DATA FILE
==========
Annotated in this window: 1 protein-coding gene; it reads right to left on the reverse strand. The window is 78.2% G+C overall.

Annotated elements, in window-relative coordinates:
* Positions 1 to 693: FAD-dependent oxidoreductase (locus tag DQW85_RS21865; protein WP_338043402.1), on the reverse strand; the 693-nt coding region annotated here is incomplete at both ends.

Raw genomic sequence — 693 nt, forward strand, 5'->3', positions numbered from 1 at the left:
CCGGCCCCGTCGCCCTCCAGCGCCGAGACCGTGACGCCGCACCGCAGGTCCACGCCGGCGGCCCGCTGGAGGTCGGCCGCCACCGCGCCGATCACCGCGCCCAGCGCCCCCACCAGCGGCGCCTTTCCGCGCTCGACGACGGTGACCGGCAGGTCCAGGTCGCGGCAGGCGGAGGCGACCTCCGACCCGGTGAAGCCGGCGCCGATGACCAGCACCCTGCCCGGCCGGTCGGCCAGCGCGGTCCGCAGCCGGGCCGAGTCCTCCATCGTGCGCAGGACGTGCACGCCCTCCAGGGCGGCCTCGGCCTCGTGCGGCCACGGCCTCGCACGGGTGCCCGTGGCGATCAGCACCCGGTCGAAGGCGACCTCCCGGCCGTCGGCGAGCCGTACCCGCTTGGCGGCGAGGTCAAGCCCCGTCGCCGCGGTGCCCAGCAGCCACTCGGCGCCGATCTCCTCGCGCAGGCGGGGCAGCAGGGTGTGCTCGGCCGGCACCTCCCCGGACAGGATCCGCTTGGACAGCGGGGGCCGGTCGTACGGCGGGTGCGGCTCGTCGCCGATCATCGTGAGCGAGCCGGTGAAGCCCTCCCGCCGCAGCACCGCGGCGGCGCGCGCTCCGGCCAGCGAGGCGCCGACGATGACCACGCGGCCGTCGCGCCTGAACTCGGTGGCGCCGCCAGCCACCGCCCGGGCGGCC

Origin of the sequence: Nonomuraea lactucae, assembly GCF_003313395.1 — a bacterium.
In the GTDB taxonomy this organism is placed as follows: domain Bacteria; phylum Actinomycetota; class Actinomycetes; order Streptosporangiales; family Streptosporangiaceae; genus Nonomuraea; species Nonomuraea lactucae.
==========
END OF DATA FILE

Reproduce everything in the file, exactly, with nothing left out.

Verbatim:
Annotated in this window: 1 protein-coding gene; it reads right to left on the reverse strand. The window is 78.2% G+C overall.

Annotated elements, in window-relative coordinates:
* Positions 1 to 693: FAD-dependent oxidoreductase (locus tag DQW85_RS21865; protein WP_338043402.1), on the reverse strand; the 693-nt coding region annotated here is incomplete at both ends.

Raw genomic sequence — 693 nt, forward strand, 5'->3', positions numbered from 1 at the left:
CCGGCCCCGTCGCCCTCCAGCGCCGAGACCGTGACGCCGCACCGCAGGTCCACGCCGGCGGCCCGCTGGAGGTCGGCCGCCACCGCGCCGATCACCGCGCCCAGCGCCCCCACCAGCGGCGCCTTTCCGCGCTCGACGACGGTGACCGGCAGGTCCAGGTCGCGGCAGGCGGAGGCGACCTCCGACCCGGTGAAGCCGGCGCCGATGACCAGCACCCTGCCCGGCCGGTCGGCCAGCGCGGTCCGCAGCCGGGCCGAGTCCTCCATCGTGCGCAGGACGTGCACGCCCTCCAGGGCGGCCTCGGCCTCGTGCGGCCACGGCCTCGCACGGGTGCCCGTGGCGATCAGCACCCGGTCGAAGGCGACCTCCCGGCCGTCGGCGAGCCGTACCCGCTTGGCGGCGAGGTCAAGCCCCGTCGCCGCGGTGCCCAGCAGCCACTCGGCGCCGATCTCCTCGCGCAGGCGGGGCAGCAGGGTGTGCTCGGCCGGCACCTCCCCGGACAGGATCCGCTTGGACAGCGGGGGCCGGTCGTACGGCGGGTGCGGCTCGTCGCCGATCATCGTGAGCGAGCCGGTGAAGCCCTCCCGCCGCAGCACCGCGGCGGCGCGCGCTCCGGCCAGCGAGGCGCCGACGATGACCACGCGGCCGTCGCGCCTGAACTCGGTGGCGCCGCCAGCCACCGCCCGGGCGGCC

Origin of the sequence: Nonomuraea lactucae, assembly GCF_003313395.1 — a bacterium.
In the GTDB taxonomy this organism is placed as follows: domain Bacteria; phylum Actinomycetota; class Actinomycetes; order Streptosporangiales; family Streptosporangiaceae; genus Nonomuraea; species Nonomuraea lactucae.